Flu myths: Dispelling the myths associated with live attenuated influenza vaccine

Pritish K. Tosh, Thomas G. Boyce, Gregory A. Poland

Research output: Contribution to journalReview articlepeer-review

41 Scopus citations


Live attenuated influenza vaccine (LAIV), commercially available since 2003, has not gained widespread acceptance among prescribes. This underuse can be traced to several misperceptions and fears regarding LAIV. This review examines both the facts (safety, immunogenicity, and effectiveness) and the most pervasive myths about LAIV. Live attenuated influenza vaccine is a safe, highly immunogenic, and effective vaccine. It is well tolerated; only mild and transient upper respiratory infection symptoms occur with LAIV vs placebo, even in higher-risk patients with asthma or the early stages of human immunodeficiency virus. It is immunogenic, especially in induction of mucosal immunity. In certain populations, LAIV is as effective as, and in some cases more effective than, inactivated influenza in preventing influenza infection. It appears to be more effective in preventing influenza infection than trivalent inactivated influenza vaccine when the vaccine virus strain does not closely match that of the circulating wild-type virus. Many myths and misperceptions about the vaccine exist, foremost among them the myth of genetic reversion. Independent mutation in 4 gene segments would be required for reversion of the vaccine strain of influenza virus to a wild type, an unlikely and as yet unobserved event. Although shedding of vaccine virus is common, transmission of vaccine virus has been documented only in a single person, who remained asymptomatic. In the age groups for which it is indicated, LAIV is a safe and effective vaccine to prevent influenza infection.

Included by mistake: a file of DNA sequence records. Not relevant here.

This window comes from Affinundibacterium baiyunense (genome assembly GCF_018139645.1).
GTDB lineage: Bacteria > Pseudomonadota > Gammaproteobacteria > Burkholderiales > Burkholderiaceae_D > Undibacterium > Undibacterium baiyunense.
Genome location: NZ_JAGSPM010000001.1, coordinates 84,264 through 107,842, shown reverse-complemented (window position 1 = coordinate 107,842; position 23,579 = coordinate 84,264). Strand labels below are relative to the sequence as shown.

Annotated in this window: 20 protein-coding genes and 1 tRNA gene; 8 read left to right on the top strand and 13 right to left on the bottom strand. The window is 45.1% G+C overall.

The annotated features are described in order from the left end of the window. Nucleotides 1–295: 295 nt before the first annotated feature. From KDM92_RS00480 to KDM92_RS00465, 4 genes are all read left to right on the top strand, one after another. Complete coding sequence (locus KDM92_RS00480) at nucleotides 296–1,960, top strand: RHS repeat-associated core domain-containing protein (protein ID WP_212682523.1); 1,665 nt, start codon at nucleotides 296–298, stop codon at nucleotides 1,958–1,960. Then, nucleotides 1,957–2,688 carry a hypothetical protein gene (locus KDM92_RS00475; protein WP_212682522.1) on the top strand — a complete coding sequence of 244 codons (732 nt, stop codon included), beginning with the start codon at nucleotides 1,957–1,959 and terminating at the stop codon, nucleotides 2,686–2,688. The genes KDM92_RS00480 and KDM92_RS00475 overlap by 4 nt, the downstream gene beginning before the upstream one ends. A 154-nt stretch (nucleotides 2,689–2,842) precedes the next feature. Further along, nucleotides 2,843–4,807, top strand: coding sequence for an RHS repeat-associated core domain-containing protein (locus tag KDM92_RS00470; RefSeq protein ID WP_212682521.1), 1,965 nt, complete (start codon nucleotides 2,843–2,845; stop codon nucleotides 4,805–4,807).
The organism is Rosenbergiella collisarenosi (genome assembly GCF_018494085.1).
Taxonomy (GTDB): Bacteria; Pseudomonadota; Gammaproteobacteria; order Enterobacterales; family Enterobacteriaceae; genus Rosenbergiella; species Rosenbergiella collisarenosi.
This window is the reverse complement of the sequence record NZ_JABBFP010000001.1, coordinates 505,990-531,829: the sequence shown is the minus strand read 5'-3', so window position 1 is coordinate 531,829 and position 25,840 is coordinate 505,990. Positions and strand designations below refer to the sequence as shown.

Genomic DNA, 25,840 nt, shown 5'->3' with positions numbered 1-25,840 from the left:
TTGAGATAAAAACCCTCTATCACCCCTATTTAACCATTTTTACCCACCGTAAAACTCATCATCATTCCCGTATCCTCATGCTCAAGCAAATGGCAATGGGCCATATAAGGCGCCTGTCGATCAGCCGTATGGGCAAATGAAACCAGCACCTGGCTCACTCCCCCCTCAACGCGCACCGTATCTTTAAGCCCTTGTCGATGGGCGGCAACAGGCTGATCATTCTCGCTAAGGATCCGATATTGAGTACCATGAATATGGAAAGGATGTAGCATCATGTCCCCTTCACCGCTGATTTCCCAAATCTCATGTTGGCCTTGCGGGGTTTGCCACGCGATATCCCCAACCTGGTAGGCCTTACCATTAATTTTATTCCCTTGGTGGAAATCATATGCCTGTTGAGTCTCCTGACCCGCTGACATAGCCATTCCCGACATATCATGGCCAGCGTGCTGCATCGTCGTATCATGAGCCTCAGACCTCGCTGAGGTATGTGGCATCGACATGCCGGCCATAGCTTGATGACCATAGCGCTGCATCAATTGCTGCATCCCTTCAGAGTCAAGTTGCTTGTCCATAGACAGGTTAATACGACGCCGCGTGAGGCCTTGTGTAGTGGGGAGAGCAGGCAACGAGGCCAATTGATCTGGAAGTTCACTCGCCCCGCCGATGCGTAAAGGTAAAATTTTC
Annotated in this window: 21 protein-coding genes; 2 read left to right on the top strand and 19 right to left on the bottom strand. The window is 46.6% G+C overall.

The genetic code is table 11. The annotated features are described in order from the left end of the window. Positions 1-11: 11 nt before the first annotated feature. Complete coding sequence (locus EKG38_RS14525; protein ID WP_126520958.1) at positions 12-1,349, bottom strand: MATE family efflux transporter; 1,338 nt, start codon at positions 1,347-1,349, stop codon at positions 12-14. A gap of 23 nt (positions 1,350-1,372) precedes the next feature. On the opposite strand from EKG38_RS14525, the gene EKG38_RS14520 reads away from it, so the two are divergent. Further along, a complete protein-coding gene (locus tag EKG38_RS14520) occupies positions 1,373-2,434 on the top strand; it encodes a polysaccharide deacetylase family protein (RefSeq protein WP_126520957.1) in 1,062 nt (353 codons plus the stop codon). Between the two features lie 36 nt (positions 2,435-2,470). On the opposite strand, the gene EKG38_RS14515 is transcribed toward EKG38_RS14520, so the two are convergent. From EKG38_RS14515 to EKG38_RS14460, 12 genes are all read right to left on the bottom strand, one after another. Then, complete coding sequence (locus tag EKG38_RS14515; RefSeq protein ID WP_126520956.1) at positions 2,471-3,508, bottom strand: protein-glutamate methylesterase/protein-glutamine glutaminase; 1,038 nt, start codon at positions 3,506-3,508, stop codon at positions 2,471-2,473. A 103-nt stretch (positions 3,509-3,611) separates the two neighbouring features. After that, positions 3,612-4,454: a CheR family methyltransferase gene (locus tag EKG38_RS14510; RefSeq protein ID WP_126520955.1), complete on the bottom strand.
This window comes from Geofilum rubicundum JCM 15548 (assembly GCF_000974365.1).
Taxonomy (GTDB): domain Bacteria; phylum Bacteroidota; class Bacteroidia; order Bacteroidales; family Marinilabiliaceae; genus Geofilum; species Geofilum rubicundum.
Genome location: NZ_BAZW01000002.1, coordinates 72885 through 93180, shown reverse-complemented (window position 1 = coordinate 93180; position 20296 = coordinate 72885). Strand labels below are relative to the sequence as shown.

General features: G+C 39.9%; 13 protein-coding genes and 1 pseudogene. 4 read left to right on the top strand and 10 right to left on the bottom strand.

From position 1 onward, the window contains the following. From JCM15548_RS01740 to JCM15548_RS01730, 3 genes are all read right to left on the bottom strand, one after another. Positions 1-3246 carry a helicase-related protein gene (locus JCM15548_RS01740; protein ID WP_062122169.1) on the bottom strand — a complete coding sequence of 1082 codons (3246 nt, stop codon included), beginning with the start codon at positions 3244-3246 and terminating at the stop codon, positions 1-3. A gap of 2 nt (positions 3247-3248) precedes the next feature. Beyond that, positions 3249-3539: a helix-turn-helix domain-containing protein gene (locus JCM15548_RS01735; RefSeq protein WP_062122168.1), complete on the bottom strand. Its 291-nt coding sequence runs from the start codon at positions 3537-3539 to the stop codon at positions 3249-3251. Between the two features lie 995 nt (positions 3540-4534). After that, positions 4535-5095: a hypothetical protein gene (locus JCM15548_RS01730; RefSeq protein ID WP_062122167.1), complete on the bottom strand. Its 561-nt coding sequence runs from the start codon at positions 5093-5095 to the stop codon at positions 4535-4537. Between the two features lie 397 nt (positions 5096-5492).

Original languageEnglish (US)
Pages (from-to)77-84
Number of pages8
JournalMayo Clinic proceedings
Issue number1
StatePublished - Jan 2008

ASJC Scopus subject areas

  • General Medicine


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